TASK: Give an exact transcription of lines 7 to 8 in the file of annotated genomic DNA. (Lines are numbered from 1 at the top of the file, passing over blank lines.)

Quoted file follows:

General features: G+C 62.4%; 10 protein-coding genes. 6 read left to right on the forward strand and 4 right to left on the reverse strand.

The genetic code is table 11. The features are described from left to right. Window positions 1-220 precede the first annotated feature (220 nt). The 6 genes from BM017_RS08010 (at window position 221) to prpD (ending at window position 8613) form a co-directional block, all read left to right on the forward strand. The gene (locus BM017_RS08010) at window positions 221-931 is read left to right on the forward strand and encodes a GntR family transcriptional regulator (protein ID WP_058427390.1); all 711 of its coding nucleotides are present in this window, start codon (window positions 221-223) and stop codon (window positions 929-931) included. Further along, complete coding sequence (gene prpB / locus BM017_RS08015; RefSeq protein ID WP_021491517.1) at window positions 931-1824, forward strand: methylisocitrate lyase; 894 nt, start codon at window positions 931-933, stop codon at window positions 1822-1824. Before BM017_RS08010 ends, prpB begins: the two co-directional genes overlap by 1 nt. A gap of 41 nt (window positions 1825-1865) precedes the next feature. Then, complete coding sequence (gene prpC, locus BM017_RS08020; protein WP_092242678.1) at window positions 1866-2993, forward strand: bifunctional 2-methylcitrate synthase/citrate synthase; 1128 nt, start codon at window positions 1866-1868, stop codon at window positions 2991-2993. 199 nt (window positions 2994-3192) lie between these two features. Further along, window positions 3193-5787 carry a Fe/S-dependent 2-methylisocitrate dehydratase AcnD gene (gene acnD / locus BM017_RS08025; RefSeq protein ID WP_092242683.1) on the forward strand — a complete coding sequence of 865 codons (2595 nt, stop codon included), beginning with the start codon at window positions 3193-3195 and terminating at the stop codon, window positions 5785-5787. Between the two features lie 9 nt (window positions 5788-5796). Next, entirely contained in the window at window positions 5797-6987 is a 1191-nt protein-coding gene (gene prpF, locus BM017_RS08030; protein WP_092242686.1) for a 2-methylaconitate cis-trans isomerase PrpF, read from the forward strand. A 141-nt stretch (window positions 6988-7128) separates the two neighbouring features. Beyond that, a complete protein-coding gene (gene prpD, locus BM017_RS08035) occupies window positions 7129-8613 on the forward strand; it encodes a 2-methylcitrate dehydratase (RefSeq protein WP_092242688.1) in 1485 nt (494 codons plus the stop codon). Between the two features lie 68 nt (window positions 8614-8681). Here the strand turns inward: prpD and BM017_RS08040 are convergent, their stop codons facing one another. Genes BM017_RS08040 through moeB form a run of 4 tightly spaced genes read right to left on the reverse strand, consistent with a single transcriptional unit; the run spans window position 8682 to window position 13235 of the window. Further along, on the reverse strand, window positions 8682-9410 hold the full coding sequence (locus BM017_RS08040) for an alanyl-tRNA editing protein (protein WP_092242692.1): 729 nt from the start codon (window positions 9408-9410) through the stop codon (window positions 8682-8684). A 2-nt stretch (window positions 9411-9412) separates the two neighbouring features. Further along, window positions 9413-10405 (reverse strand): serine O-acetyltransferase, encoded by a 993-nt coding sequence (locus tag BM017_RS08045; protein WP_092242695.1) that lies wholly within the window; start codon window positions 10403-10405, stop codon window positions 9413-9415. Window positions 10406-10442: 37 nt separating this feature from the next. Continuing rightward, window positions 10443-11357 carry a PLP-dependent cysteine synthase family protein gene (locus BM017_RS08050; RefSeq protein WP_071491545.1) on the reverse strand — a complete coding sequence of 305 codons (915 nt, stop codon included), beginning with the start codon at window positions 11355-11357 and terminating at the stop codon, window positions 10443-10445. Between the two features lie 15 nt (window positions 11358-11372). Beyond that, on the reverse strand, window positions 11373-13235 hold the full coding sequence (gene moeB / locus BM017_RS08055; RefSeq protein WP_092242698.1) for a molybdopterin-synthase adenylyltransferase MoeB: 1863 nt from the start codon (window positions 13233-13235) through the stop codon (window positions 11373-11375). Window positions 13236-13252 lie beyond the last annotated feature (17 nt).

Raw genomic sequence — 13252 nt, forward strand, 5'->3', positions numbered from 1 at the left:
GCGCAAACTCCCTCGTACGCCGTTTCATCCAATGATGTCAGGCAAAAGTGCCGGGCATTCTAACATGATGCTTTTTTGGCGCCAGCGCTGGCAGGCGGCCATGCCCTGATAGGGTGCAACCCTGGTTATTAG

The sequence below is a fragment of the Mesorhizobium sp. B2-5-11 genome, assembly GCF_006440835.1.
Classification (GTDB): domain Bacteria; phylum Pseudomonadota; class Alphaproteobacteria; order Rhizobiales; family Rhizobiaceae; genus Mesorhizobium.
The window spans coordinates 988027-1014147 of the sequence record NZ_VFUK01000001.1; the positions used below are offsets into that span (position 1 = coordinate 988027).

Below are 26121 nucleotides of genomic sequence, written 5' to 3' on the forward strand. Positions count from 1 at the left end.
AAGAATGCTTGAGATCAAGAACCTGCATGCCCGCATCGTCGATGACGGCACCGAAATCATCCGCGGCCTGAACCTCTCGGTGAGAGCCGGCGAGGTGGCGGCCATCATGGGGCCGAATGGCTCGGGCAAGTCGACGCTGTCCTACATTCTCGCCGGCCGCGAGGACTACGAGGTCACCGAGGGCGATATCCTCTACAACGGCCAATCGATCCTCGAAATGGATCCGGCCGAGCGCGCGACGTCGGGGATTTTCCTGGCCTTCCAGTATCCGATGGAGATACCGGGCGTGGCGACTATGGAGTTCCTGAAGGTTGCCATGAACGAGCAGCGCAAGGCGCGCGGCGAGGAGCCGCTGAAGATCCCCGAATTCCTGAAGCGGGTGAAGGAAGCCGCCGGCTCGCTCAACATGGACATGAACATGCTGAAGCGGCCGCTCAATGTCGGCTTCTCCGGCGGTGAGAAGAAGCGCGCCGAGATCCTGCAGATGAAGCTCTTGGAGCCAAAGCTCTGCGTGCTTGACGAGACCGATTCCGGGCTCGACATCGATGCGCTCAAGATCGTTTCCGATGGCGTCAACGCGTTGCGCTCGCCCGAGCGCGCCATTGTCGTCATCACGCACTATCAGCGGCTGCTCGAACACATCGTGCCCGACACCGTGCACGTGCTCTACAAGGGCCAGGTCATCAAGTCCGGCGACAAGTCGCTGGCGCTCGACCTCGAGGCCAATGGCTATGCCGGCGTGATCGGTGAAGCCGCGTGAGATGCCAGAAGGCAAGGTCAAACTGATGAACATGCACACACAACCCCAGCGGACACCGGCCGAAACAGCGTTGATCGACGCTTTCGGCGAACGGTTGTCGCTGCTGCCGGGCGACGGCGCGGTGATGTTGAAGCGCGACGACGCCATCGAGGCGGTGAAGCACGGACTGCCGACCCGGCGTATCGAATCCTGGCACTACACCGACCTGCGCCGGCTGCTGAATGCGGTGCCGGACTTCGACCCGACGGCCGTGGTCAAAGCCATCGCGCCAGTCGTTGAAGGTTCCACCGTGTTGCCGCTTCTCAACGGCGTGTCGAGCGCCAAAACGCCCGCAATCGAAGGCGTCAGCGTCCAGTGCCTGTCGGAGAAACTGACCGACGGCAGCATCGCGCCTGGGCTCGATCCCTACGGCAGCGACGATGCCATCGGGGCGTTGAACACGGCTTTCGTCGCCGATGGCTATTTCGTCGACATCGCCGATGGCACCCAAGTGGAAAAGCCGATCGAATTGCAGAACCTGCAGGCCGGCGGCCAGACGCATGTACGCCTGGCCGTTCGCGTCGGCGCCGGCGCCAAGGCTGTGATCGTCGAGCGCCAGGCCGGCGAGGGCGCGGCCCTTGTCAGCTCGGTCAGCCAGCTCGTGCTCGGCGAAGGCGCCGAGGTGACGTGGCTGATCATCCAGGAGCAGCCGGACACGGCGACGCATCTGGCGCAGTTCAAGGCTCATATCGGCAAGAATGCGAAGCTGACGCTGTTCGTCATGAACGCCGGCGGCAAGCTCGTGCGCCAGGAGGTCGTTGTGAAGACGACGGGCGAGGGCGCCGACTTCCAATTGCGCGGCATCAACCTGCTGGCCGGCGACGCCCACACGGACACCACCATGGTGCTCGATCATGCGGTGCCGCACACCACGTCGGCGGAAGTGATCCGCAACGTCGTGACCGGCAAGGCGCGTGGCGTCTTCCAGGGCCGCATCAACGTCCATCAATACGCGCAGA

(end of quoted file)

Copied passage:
The window spans coordinates 988027-1014147 of the sequence record NZ_VFUK01000001.1; the positions used below are offsets into that span (position 1 = coordinate 988027).

Below are 26121 nucleotides of genomic sequence, written 5' to 3' on the forward strand. Positions count from 1 at the left end.